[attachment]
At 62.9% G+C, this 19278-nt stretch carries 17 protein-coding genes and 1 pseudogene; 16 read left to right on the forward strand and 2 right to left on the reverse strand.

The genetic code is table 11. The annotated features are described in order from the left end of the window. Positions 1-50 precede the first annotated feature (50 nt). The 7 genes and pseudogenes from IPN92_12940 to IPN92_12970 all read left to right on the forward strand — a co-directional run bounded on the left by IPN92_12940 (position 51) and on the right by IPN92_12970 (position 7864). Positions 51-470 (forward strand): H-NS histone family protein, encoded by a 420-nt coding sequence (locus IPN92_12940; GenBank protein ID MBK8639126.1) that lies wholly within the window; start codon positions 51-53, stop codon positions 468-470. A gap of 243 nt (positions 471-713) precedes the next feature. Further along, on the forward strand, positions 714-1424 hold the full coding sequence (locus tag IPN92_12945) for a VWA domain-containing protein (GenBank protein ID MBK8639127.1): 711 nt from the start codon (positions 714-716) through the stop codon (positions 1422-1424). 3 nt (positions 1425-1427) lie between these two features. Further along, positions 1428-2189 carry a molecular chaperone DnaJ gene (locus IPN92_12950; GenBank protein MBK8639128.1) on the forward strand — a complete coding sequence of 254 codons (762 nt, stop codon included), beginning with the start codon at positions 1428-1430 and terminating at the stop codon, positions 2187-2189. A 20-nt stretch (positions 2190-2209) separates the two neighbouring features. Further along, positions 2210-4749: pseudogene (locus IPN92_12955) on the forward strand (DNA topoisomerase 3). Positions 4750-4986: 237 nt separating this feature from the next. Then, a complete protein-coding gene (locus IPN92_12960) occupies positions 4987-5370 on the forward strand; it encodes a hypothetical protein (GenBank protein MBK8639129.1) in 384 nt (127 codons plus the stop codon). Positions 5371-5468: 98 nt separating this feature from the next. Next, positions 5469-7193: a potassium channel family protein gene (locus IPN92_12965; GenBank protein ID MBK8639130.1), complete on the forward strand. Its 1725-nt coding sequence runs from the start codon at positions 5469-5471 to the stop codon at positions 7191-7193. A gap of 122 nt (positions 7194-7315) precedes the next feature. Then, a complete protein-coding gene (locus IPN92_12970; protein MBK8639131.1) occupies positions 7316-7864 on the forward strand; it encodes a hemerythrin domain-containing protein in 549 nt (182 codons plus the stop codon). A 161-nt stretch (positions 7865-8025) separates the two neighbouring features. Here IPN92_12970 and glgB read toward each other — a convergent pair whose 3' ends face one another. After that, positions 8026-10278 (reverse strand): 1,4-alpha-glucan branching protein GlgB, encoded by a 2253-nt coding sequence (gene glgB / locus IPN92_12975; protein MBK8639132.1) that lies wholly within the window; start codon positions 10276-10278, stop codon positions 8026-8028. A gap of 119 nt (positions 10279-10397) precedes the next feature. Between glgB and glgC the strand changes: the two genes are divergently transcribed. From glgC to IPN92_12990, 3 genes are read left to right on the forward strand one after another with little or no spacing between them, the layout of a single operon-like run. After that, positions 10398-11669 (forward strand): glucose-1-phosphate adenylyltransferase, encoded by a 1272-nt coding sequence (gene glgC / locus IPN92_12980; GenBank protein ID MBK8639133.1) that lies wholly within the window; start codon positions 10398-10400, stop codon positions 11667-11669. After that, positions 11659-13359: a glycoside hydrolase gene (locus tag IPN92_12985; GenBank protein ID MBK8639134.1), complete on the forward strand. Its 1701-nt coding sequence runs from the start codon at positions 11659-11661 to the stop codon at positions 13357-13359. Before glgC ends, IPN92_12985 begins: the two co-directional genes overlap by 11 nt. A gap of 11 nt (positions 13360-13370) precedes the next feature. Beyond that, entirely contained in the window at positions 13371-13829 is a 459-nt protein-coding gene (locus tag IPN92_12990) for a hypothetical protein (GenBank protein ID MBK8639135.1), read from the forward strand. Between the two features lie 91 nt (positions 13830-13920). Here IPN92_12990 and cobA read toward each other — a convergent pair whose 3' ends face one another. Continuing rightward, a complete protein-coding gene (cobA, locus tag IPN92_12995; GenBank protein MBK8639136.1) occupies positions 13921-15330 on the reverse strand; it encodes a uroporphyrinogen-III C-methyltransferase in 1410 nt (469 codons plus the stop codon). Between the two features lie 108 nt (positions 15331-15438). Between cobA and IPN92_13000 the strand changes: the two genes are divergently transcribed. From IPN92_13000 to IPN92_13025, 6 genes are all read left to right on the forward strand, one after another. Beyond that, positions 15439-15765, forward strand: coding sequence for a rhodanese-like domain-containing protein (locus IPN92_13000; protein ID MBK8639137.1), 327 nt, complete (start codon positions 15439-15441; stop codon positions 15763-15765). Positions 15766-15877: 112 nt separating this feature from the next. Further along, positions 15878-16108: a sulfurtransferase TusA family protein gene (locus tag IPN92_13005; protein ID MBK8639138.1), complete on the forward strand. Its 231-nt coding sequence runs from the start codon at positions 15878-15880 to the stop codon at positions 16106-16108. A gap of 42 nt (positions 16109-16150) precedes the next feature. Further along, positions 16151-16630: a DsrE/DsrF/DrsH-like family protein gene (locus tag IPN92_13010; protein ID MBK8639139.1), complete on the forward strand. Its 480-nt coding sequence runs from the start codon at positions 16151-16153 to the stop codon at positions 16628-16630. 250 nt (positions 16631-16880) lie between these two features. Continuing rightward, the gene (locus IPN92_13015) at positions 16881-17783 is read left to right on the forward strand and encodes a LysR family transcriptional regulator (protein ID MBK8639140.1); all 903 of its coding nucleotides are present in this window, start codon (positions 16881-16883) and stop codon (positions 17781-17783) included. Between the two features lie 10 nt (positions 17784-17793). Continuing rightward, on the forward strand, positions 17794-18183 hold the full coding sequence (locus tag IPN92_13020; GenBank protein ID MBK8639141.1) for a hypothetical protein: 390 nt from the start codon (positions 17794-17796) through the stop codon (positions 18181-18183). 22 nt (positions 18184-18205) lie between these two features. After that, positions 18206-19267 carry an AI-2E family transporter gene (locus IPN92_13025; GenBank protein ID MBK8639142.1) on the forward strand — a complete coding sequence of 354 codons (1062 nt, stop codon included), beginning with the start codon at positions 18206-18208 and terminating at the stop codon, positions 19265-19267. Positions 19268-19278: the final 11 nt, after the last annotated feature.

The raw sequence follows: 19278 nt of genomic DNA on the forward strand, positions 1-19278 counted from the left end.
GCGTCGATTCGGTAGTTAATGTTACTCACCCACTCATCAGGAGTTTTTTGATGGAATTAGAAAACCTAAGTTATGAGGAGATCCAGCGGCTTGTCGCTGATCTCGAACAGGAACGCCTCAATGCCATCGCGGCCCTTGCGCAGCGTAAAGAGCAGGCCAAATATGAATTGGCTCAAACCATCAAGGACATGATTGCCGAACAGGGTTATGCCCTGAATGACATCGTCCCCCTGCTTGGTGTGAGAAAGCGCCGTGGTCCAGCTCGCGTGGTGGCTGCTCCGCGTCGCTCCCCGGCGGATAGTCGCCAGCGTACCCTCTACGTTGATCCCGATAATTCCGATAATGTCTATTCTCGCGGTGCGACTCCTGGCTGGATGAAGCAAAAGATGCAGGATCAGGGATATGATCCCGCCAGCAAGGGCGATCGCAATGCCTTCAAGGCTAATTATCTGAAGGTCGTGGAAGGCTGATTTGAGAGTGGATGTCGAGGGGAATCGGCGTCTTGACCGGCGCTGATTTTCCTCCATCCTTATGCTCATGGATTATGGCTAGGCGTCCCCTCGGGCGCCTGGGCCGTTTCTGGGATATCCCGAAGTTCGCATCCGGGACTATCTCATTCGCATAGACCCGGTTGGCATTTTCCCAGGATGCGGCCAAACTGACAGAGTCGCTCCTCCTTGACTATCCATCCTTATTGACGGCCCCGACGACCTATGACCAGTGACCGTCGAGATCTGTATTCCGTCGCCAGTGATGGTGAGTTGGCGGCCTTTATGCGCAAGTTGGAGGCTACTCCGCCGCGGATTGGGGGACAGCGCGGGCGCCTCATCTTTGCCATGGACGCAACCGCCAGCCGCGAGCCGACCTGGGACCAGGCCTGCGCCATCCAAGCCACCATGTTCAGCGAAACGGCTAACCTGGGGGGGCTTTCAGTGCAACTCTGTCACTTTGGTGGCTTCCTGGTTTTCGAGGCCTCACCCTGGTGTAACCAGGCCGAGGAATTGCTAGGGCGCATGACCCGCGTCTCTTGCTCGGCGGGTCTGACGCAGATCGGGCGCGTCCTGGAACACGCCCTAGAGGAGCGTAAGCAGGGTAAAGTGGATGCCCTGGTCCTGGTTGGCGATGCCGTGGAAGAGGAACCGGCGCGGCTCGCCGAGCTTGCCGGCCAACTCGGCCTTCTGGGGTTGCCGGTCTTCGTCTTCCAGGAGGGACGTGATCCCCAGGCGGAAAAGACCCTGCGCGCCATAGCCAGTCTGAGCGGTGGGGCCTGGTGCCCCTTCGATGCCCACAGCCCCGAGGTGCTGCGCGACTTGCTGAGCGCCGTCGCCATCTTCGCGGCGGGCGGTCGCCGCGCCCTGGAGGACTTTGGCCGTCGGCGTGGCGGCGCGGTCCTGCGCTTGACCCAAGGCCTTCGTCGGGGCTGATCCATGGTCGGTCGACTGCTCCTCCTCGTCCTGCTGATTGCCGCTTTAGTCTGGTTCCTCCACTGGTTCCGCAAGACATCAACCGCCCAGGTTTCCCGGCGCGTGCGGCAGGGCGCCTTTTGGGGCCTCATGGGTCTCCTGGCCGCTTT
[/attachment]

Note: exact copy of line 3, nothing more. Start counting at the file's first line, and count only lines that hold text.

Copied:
The raw sequence follows: 19278 nt of genomic DNA on the forward strand, positions 1-19278 counted from the left end.